A sexually-transmitted "superbug" that is on the verge of becoming untreatable is sweeping across Britain, health experts warn.
Cases of the drug-resistant gonorrhoea strain have been confirmed in West Yorkshire, the West Midlands, London and the North East.
But there are likely to be many others which have gone unreported, officials fear.
It is caused by a bacteria quickly becoming immune to one of the last two available antibiotics.
Experts fear it will soon develop a resistance to the second drug - and there are no others in reserve.
Health officials are urging the public to limit casual sex and wear condoms with a new partner.
GPs have also been warned to be extra vigilant and ensure they prescribe the proper treatment.
But the spread of this "super" sexually transmitted disease is further evidence of the growing threat of antibiotic-resistant bugs. For decades, antibiotics have been so overused by GPs and hospital staff that the bacteria have evolved to become resistant.
Doctors report that medicines including penicillin no longer work on sore throats, skin infections and more seriously, pneumonia.
The UK's Chief Medical Officer Dame Sally Davies has said the threat is as severe as terrorism - with patients dying from minor cuts after succumbing to drug-resistant bugs.
And only last week Chancellor George Osborne said that antibiotic-resistant bacteria will claim ten million deaths a year worldwide by 2050 - even more than cancer.
Public Health England yesterday issued an alert stating that cases of this super-gonorrhoea were continuing to rise and represented a "very real threat".
So far 34 adults have been diagnosed with the strain since November 2014 but this is almost certainly only the tip of the iceberg. More than half of women and one in ten men never see symptoms so may pass on the infection unaware.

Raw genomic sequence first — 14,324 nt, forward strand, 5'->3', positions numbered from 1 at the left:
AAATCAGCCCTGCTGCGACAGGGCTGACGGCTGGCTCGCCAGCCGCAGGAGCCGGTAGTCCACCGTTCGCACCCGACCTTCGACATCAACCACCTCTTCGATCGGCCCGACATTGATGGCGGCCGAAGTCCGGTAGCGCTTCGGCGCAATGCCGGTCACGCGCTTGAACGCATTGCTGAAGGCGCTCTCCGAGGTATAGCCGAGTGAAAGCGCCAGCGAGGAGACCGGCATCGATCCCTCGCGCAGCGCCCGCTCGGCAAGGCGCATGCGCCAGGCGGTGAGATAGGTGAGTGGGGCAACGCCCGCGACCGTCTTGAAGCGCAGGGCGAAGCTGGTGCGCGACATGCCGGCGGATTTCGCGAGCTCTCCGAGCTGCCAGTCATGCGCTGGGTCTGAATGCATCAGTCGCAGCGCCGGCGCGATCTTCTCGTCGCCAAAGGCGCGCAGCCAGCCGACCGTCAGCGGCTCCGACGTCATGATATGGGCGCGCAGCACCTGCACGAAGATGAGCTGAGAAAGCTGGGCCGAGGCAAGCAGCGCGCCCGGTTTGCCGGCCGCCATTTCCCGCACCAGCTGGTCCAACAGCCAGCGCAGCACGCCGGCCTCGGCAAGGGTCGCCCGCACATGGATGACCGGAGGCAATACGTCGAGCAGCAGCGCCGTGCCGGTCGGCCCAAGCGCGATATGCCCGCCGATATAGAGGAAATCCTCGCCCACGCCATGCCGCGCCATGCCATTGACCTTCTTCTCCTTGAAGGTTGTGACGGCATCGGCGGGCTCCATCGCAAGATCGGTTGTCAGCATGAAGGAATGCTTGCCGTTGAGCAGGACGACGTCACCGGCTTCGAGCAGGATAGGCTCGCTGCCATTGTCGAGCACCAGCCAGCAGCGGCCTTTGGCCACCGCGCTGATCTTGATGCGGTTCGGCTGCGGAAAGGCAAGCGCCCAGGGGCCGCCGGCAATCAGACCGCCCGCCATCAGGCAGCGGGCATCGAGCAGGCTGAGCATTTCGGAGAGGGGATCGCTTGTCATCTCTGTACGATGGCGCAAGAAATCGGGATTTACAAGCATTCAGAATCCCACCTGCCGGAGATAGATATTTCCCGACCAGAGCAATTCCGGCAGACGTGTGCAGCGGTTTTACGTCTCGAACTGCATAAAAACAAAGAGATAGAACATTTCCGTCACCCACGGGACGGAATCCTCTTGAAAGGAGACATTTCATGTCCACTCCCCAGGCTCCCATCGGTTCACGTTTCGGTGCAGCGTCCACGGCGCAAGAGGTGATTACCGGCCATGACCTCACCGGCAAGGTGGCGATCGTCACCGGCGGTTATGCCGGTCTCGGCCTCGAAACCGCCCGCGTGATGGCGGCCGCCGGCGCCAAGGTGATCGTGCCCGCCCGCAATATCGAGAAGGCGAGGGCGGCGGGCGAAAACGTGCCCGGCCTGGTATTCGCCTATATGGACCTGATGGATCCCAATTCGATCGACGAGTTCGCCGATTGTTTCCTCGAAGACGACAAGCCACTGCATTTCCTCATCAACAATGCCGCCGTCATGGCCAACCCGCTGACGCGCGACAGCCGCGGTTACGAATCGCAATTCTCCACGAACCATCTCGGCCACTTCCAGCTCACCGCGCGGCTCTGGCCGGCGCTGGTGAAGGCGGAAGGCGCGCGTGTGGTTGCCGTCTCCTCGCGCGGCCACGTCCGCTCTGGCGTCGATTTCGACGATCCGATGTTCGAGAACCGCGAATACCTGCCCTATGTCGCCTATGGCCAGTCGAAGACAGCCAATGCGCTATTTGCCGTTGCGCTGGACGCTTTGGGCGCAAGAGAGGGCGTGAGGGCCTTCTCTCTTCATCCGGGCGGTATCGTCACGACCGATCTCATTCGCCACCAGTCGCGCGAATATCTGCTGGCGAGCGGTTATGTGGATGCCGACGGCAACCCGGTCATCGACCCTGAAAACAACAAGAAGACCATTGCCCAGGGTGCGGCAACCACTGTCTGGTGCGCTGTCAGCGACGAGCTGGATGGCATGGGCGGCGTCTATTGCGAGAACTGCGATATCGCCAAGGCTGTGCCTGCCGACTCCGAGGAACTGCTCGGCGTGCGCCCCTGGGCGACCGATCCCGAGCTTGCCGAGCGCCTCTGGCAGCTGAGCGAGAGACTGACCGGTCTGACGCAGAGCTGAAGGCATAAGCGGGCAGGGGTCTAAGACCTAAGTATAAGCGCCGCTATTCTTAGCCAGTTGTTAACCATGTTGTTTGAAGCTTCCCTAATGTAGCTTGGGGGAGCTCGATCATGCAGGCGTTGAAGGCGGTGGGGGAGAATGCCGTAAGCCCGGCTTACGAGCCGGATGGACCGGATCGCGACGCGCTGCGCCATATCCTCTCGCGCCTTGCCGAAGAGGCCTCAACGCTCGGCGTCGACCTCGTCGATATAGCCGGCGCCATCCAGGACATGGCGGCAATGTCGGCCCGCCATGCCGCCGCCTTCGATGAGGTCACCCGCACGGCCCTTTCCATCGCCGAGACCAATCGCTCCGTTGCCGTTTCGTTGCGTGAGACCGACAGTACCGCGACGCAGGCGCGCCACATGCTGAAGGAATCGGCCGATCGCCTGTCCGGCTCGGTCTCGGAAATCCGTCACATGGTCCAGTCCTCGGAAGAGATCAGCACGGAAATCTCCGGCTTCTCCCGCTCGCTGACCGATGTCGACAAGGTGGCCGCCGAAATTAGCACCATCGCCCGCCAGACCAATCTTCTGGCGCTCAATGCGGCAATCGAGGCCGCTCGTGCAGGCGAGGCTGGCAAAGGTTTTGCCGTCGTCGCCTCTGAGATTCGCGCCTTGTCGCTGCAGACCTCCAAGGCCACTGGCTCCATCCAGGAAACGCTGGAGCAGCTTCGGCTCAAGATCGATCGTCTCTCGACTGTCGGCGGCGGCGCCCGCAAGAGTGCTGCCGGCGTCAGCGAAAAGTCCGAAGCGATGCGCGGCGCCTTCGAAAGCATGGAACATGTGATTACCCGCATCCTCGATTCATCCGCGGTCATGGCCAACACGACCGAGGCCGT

But they are at risk of serious complications and untreated, the disease can cause infertility or inflammation of the womb. It is particularly dangerous for pregnant women and may lead to miscarriage, premature labour or sight problems in the baby.
Usually gonorrhoea is treated with a jab, known as ceftriaxone, then by a pill called azithromycin.
But this strain is already partly resistant to the latter and experts are worried it will soon also become immune to the former. Dr Gwenda Hughes, of PHE, the Government body in charge of preventing the spread of bugs, said: 'We cannot afford to be complacent.
"If strains of gonorrhoea emerge that are resistant to both azithromycin and ceftriaxone, treatment options would be limited as there is no new antibiotic available."
Dr Elizabeth Carlin, president of the British Association of Sexual Health and HIV said:
"The fact that we have resistance developing to one of the drugs we use means that we could potentially be left with only one drug to use. If it becomes resistant to that, we would be in a very difficult position."
Doctors are also worried as the strain is now being reported in gay men so may start spreading even more quickly.
Dr Peter Greenhouse, a consultant in sexual health based in Bristol said: "The problem is [they] tend to spread infections a lot faster simply as they change partners more quickly."
In December, Dame Sally Davies wrote to GPs and pharmacists in December warning them that "gonorrhoea was at risk of becoming an untreatable disease".
She reminded them to ensure they prescribed both the ceftriaxone jab and the azithromycin pill - some were omitting the injections.
Gonorrhoea is the second most common STD after chlamydia and is spread through unprotected sex. Annual cases have risen by a fifth, and some experts link this to a rise in casual sex.
There were 34,958 confirmed infections in England during 2014, most commonly in the under-25s, up from 29,419 the previous year.
Officials at PHE have tried to contact all sexual partners of anyone diagnosed with the superbug but have only managed to find 22 of the 50 partners.
More than 90 per cent of those they did track down were confirmed as having the infection.
This means there is a high chance the other adults also had it and may have passed it on.